Sony’s PlayStation and Entertainment Network are back online after a distributed denial of service (DDoS) attack crashed the systems on Sunday. But Sony says no personal info was accessed.
 

Enterprise Hardware Spotlight
Alert: HP Recalls 5 Million Notebook AC Power Cords
HP is recalling about 5.6 million notebook computer AC power cords in the U.S. and another 446,700 in Canada because of possible overheating, which can pose a fire and burn hazard.
 
Acer's New Desktop Box Rides the Chrome OS Wave
Filling out its Chrome OS line, Acer is following the introduction of a larger Chromebook line earlier this month with a new tiny $180 desktop Chromebox and also a smaller Chromebook.
 
Feds OK $2.3 Billion IBM-Lenovo x86 Server Deal
IBM and Lenovo are celebrating U.S. approval of their x86-based server deal, having cleared some major security hurdles. The deal makes Lenovo a major player for enterprise data centers.
 

Mobile Technology Spotlight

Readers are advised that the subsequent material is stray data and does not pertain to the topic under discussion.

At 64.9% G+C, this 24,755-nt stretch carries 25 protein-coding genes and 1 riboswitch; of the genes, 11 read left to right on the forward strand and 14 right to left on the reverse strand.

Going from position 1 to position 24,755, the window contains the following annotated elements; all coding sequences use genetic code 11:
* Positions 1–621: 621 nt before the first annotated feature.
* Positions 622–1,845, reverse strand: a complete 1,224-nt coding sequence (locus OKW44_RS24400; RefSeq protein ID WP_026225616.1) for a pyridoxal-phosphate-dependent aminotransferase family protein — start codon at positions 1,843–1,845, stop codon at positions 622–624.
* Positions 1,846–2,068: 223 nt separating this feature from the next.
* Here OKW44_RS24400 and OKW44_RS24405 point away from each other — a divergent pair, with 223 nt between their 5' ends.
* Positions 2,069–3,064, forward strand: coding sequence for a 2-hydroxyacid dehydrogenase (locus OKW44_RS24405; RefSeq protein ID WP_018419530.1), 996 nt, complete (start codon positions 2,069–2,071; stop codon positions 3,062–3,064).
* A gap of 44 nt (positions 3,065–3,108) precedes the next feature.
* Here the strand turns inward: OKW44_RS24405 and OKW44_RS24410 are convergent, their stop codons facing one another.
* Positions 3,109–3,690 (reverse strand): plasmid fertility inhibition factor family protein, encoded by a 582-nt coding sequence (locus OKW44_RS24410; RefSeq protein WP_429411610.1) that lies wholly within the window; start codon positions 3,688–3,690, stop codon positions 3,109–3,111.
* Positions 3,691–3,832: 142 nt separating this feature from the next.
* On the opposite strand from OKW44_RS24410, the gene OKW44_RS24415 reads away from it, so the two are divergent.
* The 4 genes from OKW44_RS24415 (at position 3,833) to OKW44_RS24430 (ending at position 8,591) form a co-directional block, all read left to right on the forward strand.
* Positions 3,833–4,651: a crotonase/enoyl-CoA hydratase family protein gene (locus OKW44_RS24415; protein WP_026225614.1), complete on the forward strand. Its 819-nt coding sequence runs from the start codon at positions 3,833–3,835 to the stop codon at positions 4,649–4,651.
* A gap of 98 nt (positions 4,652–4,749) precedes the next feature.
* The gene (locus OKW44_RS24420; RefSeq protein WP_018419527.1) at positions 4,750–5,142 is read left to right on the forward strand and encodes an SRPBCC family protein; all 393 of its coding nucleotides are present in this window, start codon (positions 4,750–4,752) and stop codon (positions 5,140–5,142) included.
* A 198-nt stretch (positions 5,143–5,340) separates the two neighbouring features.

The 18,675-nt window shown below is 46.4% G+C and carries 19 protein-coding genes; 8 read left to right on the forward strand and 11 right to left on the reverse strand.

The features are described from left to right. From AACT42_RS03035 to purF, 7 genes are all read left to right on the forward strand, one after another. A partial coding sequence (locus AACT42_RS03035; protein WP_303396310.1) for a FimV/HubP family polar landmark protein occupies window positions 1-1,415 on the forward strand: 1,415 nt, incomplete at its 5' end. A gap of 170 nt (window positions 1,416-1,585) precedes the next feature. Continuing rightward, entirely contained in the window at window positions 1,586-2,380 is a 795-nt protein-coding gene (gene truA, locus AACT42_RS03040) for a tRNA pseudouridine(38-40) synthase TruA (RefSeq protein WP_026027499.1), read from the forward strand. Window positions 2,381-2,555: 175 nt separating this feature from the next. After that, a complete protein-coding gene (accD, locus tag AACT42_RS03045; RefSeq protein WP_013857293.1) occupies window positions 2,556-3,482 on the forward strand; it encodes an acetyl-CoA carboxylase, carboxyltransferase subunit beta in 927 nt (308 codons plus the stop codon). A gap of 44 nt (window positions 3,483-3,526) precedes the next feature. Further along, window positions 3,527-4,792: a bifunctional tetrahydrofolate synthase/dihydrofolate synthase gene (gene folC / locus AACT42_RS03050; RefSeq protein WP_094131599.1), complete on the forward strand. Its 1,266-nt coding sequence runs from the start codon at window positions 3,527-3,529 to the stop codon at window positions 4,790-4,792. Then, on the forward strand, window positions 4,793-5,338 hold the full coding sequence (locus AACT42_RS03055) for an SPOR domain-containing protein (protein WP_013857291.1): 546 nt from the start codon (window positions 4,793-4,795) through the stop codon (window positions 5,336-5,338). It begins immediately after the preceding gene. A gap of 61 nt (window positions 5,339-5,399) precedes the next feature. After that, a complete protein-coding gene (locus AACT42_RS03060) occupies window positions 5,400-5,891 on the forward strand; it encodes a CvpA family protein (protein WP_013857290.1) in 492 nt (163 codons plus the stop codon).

Verizon Hops on the Voice-Over-LTE Bandwagon
Wireless provider Verizon is gearing up for a nationwide launch of its Voice-over-LTE service over the next several weeks, promising clearer and crisper phone calls and a Skype-like video service.
 
Smartphone 'Kill Switch' Law in California; Will Other States Follow?
California’s new law -- signed by Gov. Jerry Brown on Monday -- aimed at deterring cellphone theft could mean most mobile phones sold in the U.S. will soon include similar “kill-switch” tech.
 
Apple To Replace 'Small Percentage' of iPhone 5 Batteries
If you've noticed your iPhone 5 isn't acting right, it might be because of a bad battery -- and you might be eligible for a replacement. Apple is offering new batteries, though only for a small percentage of users.
 

Navigation
NewsFactor Network
Home/Top News | Enterprise I.T. | Cloud Computing | Applications | Hardware | Mobile Tech | Big Data | Communications
World Wide Web | Network Security | Data Storage | CRM Systems | Microsoft/Windows | Apple/Mac | Linux/Open Source | Personal Tech
Press Releases
NewsFactor Network Enterprise I.T. Sites
NewsFactor Technology News | Enterprise Security Today | CRM Daily

NewsFactor Business and Innovation Sites
Sci-Tech Today | NewsFactor Business Report

NewsFactor Services
FreeNewsFeed | Free Newsletters

About NewsFactor Network | How To Contact Us | Article Reprints | Careers @ NewsFactor | Services for PR Pros | Top Tech Wire | How To Advertise

Privacy Policy | Terms of Service
© Copyright 2000-2014 NewsFactor Network. All rights reserved. Article rating technology by Blogowogo. Member of Accuserve Ad Network.